Governor’s commission seeks added diversity in Kansas police training, hiring practices
The Commission on Racial Equity and Justice, which meets every other week, is charged with making recommendations to the governor, Legislature and local governments. (Noah Taborda/Kansas Reflector)
TOPEKA — A leader of Gov. Laura Kelly’s Commission on Racial Equity and Justice on Thursday called for refreshed police training programs focused more squarely on historical context and the role of police in perpetuating inequalities.
Shannon Portillo, associate dean for academic affairs at the University of Kansas Edwards campus, suggested every officer take a history class during training.
“The history of policing is really important, as is making sure that folks coming into the force have an understanding of some of the inequalities police forces may have created in the past,” Portillo said.
Commissioners met Thursday to begin mapping their first report to the governor. Portillo, who serves as co-chairwoman, and several other commissioners voiced a desire to see law enforcement diversity addressed in training and its ranks.
Other points of interest for the report include data collection, school resource officers, the justice system, tribal jurisdiction and immigration-law enforcement relationships.
The commission plans to compile suggestions from bi-weekly meetings and complete a draft report with more concrete ideas in November. The report will be submitted to the governor by Dec. 1.
Sedgwick County District Judge Monique Centeno advocated for a more thorough focus on training in understanding cultural differences. She also suggested adding more instructors of color to give these lessons.
“At a recent meeting I attended on law enforcement training, all the instructors were Caucasian,” Centeno said. “It’s a problem if everyone teaching cultural training looks the same.”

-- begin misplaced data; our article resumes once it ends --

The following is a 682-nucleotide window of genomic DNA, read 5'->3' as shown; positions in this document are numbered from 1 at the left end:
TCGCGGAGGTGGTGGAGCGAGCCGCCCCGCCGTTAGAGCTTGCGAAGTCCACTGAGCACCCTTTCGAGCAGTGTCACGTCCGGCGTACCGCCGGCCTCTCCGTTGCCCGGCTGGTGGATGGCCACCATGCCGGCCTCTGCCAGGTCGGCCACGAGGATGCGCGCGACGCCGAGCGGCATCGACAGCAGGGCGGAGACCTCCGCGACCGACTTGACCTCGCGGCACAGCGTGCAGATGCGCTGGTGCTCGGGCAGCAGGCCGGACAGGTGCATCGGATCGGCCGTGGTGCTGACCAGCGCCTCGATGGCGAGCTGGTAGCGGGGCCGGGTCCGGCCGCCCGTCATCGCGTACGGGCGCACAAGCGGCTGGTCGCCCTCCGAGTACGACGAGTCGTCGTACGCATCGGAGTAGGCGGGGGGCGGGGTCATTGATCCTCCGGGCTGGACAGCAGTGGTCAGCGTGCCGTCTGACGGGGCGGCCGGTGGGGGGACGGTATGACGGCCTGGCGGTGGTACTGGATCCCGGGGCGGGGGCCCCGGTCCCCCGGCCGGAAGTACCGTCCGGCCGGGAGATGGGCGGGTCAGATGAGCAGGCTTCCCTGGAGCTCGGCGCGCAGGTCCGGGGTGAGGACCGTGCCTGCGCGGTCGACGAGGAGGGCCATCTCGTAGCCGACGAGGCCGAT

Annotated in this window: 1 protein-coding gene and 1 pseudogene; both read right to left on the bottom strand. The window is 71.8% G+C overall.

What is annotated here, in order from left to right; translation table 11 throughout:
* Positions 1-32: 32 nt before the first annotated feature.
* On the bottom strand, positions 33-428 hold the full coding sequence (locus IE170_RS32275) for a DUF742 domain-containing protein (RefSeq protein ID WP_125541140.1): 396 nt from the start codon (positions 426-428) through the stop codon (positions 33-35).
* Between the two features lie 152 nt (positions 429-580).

Suggestions for how to carry this out include looping in the University of Kansas. Brandon Davis, an assistant professor for KU’s School of Public Affairs and Administration, said the school already has a significant base of professors and researchers studying race and ethnicity ready to do this training.
Davis said diversity within the ranks of the police force also should be addressed.
“They need to have a plan where they are actively recruiting minorities, and we need to tear down barriers keeping minorities from enlisting,” Davis said.
Davis proposed waiving residency restrictions, which limit employment to those within city limits, if the hiring is necessary for diversity reasons. Several law enforcement officers he had spoken with cited this restriction as an obstacle in hiring minorities.
Ernestor De La Rosa, assistant city manager of Dodge City, suggested amending a Kansas statute that only allows citizens to be police officers. The change would allow a large Latino community in Dodge City to enroll in the police force, he said.
“They allow green card holders to serve in the U.S. military, so why not here in Kansas?” De La Rosa said.
Jackson Winsett, of the Federal Reserve Bank of Kansas City, suggested a chief diversity officer be appointed to oversee all police agencies, something he had heard at a listening session. Doing so would allow for a more uniform approach to diversity hiring and training, he said.
“We need our officers to feel and understand more of the challenges these communities face so they can police better and be better members of the community,” Winsett said.
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